Stuffing (85 percent win rate) and mashed potatoes (84 percent) are the unrivaled champs of Thanksgiving starches.
The thunderdome shed substantial light on the best way to make potatoes. Mashed potatoes finished nine points better than roasted potatoes (75 percent), which in turn narrowly beat out scalloped potatoes (70 percent). Adding cheese unintuitively detracted rather than bolstered: Both cheesy potatoes (66 percent) and funeral potatoes (53 percent) underperformed their de-cheesed counterparts. The homely baked potato (53 percent) still had a positive win rate, so it seems that even the most basic of preparations is desirable on the Thanksgiving holiday.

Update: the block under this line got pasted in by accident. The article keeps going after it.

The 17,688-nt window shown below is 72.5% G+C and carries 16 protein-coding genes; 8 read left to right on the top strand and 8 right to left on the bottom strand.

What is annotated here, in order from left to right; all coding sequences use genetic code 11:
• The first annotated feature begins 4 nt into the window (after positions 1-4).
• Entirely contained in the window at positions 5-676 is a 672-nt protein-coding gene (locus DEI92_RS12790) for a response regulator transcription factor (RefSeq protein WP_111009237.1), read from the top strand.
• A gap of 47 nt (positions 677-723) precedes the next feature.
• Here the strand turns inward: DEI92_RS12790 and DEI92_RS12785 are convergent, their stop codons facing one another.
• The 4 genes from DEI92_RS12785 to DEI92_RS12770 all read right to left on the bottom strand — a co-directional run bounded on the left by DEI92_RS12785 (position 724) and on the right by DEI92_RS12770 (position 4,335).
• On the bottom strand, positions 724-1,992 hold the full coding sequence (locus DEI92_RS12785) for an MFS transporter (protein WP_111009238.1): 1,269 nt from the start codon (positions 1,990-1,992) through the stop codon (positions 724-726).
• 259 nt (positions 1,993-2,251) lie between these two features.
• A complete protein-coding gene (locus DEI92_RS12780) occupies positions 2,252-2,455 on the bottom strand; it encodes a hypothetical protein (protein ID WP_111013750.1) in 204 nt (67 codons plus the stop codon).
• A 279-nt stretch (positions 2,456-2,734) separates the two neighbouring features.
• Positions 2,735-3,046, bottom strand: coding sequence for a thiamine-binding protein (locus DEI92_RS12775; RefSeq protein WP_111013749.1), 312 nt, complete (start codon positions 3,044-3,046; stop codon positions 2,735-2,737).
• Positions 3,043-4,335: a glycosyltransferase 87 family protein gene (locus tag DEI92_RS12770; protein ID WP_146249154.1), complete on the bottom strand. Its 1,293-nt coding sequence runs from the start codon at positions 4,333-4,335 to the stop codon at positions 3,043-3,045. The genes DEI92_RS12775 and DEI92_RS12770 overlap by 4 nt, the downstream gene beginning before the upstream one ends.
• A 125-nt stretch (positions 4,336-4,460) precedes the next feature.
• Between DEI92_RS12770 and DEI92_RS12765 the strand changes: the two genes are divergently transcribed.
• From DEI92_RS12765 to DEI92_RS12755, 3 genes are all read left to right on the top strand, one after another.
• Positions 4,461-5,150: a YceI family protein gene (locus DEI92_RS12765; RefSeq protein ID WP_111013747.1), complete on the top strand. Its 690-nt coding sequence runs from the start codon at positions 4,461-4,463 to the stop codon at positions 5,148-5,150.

Mashed sweet potatoes (70 percent) slightly underperformed their normal-potato counterparts, and the addition of marshmallows (52 percent) only undermined them further. On the miscellaneous gourd front, butternut squash (65 percent) was a strong contender, presumably bolstered by a strong performance in the Northeast. Mac and cheese (58 percent) is a positive addition to a meal, but lobster mac and cheese (45 percent) lost more often than it won. Frog eye salad (13 percent), which The New York Times heavily implied was a thing, is right out.
|Cranberry sauce (not canned)||71|
|Green bean casserole||65|
|Cranberry sauce (canned)||51|